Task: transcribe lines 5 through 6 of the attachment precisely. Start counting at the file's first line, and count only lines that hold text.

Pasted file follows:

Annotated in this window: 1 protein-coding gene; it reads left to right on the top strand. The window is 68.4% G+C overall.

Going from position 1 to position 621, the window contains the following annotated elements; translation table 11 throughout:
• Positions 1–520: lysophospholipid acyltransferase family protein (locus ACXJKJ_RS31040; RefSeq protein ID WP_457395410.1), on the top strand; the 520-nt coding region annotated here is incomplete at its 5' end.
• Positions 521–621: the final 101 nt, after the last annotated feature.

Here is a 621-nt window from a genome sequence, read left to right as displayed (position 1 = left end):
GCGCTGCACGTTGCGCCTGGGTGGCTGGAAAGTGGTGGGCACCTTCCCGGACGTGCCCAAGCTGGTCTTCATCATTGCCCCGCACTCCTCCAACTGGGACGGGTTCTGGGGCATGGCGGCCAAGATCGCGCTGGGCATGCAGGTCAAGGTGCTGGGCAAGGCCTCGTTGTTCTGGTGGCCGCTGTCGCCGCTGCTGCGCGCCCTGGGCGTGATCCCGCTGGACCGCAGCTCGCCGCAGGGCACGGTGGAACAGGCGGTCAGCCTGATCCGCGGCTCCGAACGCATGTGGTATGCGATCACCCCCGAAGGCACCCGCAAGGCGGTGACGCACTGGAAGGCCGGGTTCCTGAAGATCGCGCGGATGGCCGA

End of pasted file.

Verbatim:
Here is a 621-nt window from a genome sequence, read left to right as displayed (position 1 = left end):
GCGCTGCACGTTGCGCCTGGGTGGCTGGAAAGTGGTGGGCACCTTCCCGGACGTGCCCAAGCTGGTCTTCATCATTGCCCCGCACTCCTCCAACTGGGACGGGTTCTGGGGCATGGCGGCCAAGATCGCGCTGGGCATGCAGGTCAAGGTGCTGGGCAAGGCCTCGTTGTTCTGGTGGCCGCTGTCGCCGCTGCTGCGCGCCCTGGGCGTGATCCCGCTGGACCGCAGCTCGCCGCAGGGCACGGTGGAACAGGCGGTCAGCCTGATCCGCGGCTCCGAACGCATGTGGTATGCGATCACCCCCGAAGGCACCCGCAAGGCGGTGACGCACTGGAAGGCCGGGTTCCTGAAGATCGCGCGGATGGCCGA